In his candid and thorough presentation, Hoverson provided a brief history and update on DNR groundwater management efforts within the Pineland Sands & Straight River Groundwater Management Areas, ongoing and future monitoring and groundwater studies and private/public partnerships. He focused on DNR’s roles and authority in ensuring the sustainable use of the region’s groundwater and groundwater dependent resources.
The session was recorded, and is available on You Tube here. There was lively discussion following the presentations, which is included with the video here.
The people of Wisconsin are concerned about what’s happening to their water. This concern was shown Monday night in Stevens Point, where more than 90 people packed the Pinery Room at the Portage County Library to hear Dr. George Kraft talk about the science and policy debate around high capacity wells – read more about this event here. Dr. Kraft’s presentation was captured in an informal video on Facebook live, visit the LWV UMRR Facebook page and look under”Videos”.
Dr. Kraft is Professor Emeritus from the University of Wisconsin Stevens Point. His work has focused on groundwater resource sustainability, particularly about profitable agriculture and water impacts, and is involved in work to modernize Wisconsin’s groundwater pumping management policy and laws. Wisconsin’s Central Sands region is where Dr. Kraft has spent much of his career, and was the focus of his remarks Monday night.
In his talk, Dr. Kraft first talked about groundwater hydrology; explaining the connection between ground- and surface waters. When groundwater levels drop, whether from lack of recharge in dry times or from pumping from wells, surface water resources are also affected. (If the water table drops eight feet, for example, spring-fed streams that intersect the water table will also go down to the same elevation as the water table. The actual amount of drop in surface water levels depends on their normal water level elevation.) Shallower streams like minor tributaries are often dried up, and deeper water bodies will drop in water level. When the amount of cold groundwater entering a stream diminishes, the water warms. Warmer streams longer support trout and other cold-water species, meaning that groundwater depletion leads to ecological change as well.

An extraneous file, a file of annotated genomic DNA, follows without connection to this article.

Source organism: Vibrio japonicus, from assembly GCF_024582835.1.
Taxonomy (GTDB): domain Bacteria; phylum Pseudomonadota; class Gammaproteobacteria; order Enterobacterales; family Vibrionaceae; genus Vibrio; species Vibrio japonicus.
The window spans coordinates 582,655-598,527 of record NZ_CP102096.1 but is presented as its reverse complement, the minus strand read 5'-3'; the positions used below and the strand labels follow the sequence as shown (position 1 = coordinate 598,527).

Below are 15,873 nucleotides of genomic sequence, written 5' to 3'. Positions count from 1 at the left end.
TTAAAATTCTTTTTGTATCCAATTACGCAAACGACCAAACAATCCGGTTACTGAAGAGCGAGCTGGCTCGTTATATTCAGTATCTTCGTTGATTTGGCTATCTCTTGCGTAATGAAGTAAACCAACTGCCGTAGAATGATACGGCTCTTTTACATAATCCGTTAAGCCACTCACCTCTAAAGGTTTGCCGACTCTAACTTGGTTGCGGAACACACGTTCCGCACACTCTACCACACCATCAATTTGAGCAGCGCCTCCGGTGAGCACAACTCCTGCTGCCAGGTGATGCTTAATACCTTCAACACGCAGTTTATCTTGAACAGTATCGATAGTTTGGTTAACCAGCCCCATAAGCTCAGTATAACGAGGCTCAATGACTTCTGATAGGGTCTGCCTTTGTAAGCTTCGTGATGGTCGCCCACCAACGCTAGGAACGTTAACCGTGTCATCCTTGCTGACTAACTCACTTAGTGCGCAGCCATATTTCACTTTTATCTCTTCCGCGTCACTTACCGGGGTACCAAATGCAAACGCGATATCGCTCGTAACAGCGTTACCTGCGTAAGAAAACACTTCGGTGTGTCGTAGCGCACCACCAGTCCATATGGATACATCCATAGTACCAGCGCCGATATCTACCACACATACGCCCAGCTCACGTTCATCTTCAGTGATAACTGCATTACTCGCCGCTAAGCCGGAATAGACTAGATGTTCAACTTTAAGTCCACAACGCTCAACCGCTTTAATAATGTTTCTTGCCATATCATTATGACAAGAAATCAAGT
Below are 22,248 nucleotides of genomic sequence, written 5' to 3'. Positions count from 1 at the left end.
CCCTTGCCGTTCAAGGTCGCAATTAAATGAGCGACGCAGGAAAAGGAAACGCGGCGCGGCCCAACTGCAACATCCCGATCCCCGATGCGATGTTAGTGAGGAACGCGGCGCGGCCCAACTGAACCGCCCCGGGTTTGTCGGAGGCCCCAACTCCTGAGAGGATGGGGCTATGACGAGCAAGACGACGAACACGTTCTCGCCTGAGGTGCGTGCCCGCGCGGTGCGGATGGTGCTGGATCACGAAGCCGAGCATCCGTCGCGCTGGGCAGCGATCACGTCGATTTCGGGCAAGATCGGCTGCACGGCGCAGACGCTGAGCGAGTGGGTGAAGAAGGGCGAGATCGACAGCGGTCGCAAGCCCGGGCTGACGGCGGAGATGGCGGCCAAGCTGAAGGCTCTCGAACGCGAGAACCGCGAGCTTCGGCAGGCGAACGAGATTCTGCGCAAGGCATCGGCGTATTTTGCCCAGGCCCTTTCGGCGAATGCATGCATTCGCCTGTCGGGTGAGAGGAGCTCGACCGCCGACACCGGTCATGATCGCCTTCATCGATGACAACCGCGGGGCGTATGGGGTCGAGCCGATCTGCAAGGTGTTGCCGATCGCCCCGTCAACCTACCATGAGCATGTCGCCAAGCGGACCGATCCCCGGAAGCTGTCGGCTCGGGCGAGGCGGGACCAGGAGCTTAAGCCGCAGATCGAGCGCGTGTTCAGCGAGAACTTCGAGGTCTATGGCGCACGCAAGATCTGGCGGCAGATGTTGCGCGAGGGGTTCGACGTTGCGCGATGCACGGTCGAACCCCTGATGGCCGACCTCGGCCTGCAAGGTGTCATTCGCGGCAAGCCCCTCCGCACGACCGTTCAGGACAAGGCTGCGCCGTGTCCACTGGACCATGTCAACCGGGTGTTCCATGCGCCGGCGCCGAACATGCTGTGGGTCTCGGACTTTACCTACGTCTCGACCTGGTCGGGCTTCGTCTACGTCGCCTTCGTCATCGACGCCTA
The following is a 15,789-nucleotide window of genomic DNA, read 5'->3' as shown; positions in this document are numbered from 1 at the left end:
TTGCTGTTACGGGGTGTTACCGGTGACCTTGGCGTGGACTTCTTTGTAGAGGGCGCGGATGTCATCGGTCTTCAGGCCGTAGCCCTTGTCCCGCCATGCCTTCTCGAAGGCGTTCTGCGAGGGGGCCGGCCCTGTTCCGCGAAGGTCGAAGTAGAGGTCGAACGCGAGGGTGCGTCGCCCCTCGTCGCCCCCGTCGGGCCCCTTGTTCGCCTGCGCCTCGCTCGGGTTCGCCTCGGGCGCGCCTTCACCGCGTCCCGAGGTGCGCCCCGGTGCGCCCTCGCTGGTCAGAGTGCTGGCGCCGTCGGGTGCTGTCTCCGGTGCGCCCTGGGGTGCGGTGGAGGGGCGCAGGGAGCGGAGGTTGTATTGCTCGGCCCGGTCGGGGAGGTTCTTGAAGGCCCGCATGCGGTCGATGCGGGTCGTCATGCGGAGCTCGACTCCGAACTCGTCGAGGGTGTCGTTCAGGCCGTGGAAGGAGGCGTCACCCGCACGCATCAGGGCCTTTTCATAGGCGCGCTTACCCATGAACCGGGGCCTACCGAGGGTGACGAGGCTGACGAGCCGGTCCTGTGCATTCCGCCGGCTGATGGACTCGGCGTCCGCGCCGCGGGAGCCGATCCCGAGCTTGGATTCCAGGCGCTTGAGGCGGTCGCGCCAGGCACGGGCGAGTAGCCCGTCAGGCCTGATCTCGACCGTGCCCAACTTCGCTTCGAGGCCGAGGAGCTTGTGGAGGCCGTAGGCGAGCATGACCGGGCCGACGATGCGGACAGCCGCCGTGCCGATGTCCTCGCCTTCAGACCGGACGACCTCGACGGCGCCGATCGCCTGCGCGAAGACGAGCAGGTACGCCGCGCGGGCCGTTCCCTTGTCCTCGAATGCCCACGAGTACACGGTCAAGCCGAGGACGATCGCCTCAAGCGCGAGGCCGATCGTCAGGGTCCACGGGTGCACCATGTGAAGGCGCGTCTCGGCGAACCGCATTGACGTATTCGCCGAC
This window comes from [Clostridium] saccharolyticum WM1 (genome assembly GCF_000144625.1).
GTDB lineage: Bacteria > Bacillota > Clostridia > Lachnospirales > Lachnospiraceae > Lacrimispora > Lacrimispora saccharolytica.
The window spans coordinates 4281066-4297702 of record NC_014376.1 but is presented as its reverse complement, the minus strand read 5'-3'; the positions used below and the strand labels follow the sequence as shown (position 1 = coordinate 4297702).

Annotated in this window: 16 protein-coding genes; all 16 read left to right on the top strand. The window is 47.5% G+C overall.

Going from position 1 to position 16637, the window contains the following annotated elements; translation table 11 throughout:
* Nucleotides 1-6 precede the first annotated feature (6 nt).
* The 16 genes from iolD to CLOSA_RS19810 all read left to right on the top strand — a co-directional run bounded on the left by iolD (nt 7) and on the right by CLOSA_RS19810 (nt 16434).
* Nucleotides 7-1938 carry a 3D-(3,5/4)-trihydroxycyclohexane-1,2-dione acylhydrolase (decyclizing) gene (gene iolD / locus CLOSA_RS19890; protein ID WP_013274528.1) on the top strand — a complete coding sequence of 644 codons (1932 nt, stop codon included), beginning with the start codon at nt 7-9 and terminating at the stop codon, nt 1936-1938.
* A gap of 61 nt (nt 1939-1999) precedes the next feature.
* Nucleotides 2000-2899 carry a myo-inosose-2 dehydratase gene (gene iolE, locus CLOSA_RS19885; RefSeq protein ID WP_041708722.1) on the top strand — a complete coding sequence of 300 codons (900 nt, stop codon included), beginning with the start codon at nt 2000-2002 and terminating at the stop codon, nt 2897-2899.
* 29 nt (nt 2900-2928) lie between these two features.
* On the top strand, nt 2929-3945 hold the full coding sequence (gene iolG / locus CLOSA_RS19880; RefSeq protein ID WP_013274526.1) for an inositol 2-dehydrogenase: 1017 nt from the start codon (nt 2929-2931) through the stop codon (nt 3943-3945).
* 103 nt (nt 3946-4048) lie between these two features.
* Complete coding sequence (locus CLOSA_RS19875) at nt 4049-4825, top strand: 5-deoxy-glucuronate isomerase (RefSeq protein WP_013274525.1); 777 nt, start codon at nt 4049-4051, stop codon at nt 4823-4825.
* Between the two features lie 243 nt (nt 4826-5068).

Dr. Kraft talked about the continued expansion of farm irrigation in Wisconsin’s Central Sands. The number of high-capacity irrigation wells in this area has grown significantly, and resultant drops in the water table level have been recorded.
What is the effect of this? Dr. Kraft showed pictures of lakes and streams where water levels have dropped, which is especially dramatic in dry years. This isn’t just happening in Wisconsin – Minnesota has similar geologic terrains and similar problems. Dr. Kraft talked about the approach that the Minnesota Department of Natural Resources is taking in the Straight River Groundwater Management Area- read about that here. A second project in Minnesota relating to water use and depletion was reported on in this blog earlier – the Little Rock Creek study.
So, will the irrigation wells run out of water, too? Dr. Kraft said that there’s probably plenty of water for irrigation wells for years to come. Central Wisconsin is a water-rich area, receiving more than 30 inches of rain a year. Groundwater is recharged by the rain, and the aquifers here are deep. The groundwater resource will sustain heavy pumping for the foreseeable future, but the impacts on surface water will continue. It is up to the people of Wisconsin to balance theses competing values.
While Dr. Kraft’s talk focused on water quantity, water quality is also an issue in central Wisconsin. Both are addressed by the Center for Watershed Science and Management at the University of Wisconsin Stevens Point. Dr. Paul McGinley is the Director of this Center, Dr. Kraft is an emeritus member and Kevin Masarik, a doctoral student at UW Madison, is also part of the team. Another hydrologist will soon be hired to round out the team. Support for the Center’s staff comes primarily from UW Extension, so outreach to citizens, lake associations and others is a major part of their work.